If you’re not from Maine, you might think the above photo is of a homemade Mounds candy bar. You’re close! But you’d probably be shocked to learn that they contain mashed potatoes in the coconut centers! They are a delicious traditional Maine candy called “Needhams” which have also historically been called “potato candy” or “potato fudge”. However, if you are from Maine and familiar with Needhams you may be surprised to discover that the modern version has gone far astray from yesterday’s healthier and more wholesome homemade versions dating as far back as 1924.
When I was little the idea of Santa Claus gave me permission to dream beyond my means and reality. It didn’t matter what was happening in my life, the realities of budgets or whether he would deliver. When I made my list and handed it to my Nana, “Santa’s Helper” as she referred to herself, there was an exciting passage of a few weeks when it seemed that anything was possible.
We walk on starry fields of white
And do not see the daisies;
For blessings common in our sight
We rarely offer praises.
We sigh for some supreme delight
To crown our lives with splendor,
And quite ignore our daily store
Of pleasures sweet and tender.
Our cares are bold and push their way
Upon our thought and feeling.
They hand about us all the day,
Our time from pleasure stealing.
So unobtrusive many a joy
We pass by and forget it,
But worry strives to own our lives,
And conquers if we let it.
I’m not sure what month the vintage photo was taken, but it likely wasn’t in November! We’ve had record-breaking snowfall this month. It’s ironic because it was only a week and a half ago that Wayne insisted we order that day the sparkly new two-stage snowblower to replace our existing single-stage. I wanted to wait until closer to December so that we could see how it performed in an actual storm and still be within the 30 day window to return it if he didn’t like it. I gave in but not without a bit of an eyeball roll and a comment about his being overly cautious. Well, it won’t be here until this weekend so to make up for it (and burn some calories in advance of tomorrow!) I hand shoveled our entire driveway three times yesterday as a surprise for Wayne for when he got home from work!
Within my collection of vintage Maine and New England community cook books dating back to the early 1900s are dozens and dozens of recipes for “Indian Pudding.” It’s a humble, mildly sweet and spicy baked cornmeal dessert served warm and paired with whipped or iced cream. Each recipe is as unique as the contributor. Even within one cook book there are sometimes multiple variations offered: Lottie adds tapioca, no eggs while Cora uses eggs and no tapioca. Mary bakes hers in a “slow oven” (lower temp) for four hours while Alice only bakes her for 1 1/2. After carefully reviewing my vintage sources I am offering you my own kitchen and taste tested (plus Wayne approved!) adaptation that’s made in a cast iron dutch oven. (This is an updated recipe from last year with new photos taken this morning!)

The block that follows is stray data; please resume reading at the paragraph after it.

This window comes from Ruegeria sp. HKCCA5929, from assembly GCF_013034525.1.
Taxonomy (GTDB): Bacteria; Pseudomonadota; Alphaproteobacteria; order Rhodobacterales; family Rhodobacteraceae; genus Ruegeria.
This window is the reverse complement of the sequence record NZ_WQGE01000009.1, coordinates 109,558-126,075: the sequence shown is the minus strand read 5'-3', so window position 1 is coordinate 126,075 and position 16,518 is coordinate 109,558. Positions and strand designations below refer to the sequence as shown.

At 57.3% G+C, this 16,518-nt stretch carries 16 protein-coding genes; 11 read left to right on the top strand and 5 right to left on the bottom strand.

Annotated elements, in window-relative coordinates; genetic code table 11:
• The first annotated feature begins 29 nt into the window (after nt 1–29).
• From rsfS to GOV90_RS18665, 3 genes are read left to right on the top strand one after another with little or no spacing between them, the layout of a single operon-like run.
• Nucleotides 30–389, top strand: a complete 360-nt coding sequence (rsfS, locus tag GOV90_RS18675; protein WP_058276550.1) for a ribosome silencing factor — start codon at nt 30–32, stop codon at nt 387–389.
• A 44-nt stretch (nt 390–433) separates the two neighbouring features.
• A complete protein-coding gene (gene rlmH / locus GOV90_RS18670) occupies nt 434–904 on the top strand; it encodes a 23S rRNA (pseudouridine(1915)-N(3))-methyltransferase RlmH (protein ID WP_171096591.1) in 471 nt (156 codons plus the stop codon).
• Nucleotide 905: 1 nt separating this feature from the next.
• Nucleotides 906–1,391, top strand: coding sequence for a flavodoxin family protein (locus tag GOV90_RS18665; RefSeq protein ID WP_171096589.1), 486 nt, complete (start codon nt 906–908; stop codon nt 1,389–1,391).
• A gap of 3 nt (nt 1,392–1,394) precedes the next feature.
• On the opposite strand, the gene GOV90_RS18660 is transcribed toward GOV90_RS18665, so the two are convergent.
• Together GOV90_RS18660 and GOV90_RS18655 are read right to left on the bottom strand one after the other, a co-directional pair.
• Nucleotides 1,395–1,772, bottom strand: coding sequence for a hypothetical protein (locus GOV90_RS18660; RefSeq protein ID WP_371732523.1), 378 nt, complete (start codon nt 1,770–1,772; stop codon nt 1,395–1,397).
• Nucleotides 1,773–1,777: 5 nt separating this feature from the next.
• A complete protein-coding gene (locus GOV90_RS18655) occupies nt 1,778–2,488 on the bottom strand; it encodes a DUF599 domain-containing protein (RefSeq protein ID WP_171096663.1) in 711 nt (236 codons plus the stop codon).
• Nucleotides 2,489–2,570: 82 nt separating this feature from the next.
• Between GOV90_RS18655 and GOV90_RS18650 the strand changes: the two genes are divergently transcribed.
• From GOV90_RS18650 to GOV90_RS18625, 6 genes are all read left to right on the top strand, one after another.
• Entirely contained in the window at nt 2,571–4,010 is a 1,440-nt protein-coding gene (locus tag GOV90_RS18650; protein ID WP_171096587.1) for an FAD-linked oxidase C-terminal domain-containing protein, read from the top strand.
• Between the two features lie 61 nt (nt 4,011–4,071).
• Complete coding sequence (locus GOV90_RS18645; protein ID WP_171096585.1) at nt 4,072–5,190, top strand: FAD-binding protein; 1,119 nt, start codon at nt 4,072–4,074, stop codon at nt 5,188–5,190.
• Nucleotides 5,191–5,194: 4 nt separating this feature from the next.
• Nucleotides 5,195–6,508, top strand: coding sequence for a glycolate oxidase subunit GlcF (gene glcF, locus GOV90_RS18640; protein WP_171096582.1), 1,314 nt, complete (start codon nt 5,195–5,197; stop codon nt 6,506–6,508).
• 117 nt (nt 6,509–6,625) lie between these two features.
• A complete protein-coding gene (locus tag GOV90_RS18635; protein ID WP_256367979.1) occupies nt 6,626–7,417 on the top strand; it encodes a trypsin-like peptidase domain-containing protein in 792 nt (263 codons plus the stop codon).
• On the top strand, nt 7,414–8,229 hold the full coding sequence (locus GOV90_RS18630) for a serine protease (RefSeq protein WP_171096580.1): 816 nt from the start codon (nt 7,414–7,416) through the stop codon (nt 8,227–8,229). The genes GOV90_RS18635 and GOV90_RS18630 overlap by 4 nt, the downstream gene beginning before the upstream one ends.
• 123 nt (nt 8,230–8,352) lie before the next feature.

For those of you who are gluten-free, your store-bought options are limited if you want stuffing that is free from Xanthan gum (I bring this up from time to time. Xanthan gum is in almost all gluten-free baked items. It’s the by-product of bacteria feeding on sugar that can have a laxative effect among other unwanted side-effects. No thanks!)
For those of you who love your gluten, you may love my recipe as much as Wayne does. It’s made from whole grain oat and corn flour with added fruits, then baked in an iron skillet. With the recent turkey salmonella scare it’s a good idea to not stuff your turkey and make a safe and delicious stuffing that’s just as good. Here is my favorite and original recipe.
A year ago this week a chipmunk I later named Wishy walked into our life. Although he is no longer on this earth he is still with us. One of the many things he showed me is that you never know when something or someone wonderful will show up out of the blue and bring you unexpected happiness. At that time there was no snow on the ground and temps were above normal. It felt like an extended October! Wishy didn’t go into his burrow for the winter until early December after our first gentle snowfall. That experience taught me to not dread November, so I went into it with a positive and accepting attitude this year. Sunset before 4:30? I can cope. Brown leaves and bare trees? Poetic. But to have our first snow not even be of the fluffy introductory variety and instead 6 inches of wet heavy crusty February-esque snow? That’s a clear and unexpected boundary violation. Right?! I’m so relieved that it didn’t happen last year, because we would have never met Wishy!
For the past five or so years I think of my special late friend “Mrs. T”, may she rest in peace, when I set up my vintage aluminum Christmas tree. For a year I visited with Mrs. T weekly at a local assisted living home for the elderly. She loved to hear about my yard sale adventures and what I had bought. “We used to call it junkin'” she informed me. Not that it matters, but Mrs. T was a very elegant lady. When I told her in the summer that I had purchased a beautiful vintage aluminum tree at a moving sale where the basement had been a private winter square dance hall she was thrilled! Not because of the square dancing but the tree: “I always wanted one but my husband wouldn’t allow it. He said it was tacky.”
By “it” I mean unofficial winter, but on the positive side the weather is cooperating with early Christmas decorating. We have blustery winds, was in the teens this morning, my car door and trunk were frozen shut and we’re getting
3-5 5-8(!!) inches of snow tomorrow night! Vintage Christmas decorating definitely takes some of the chill out of it for me. To begin, I added some modern lights to my Victorian Fairy Christmas store display soap box. I think the lights look rather retro, almost like an old time marquis.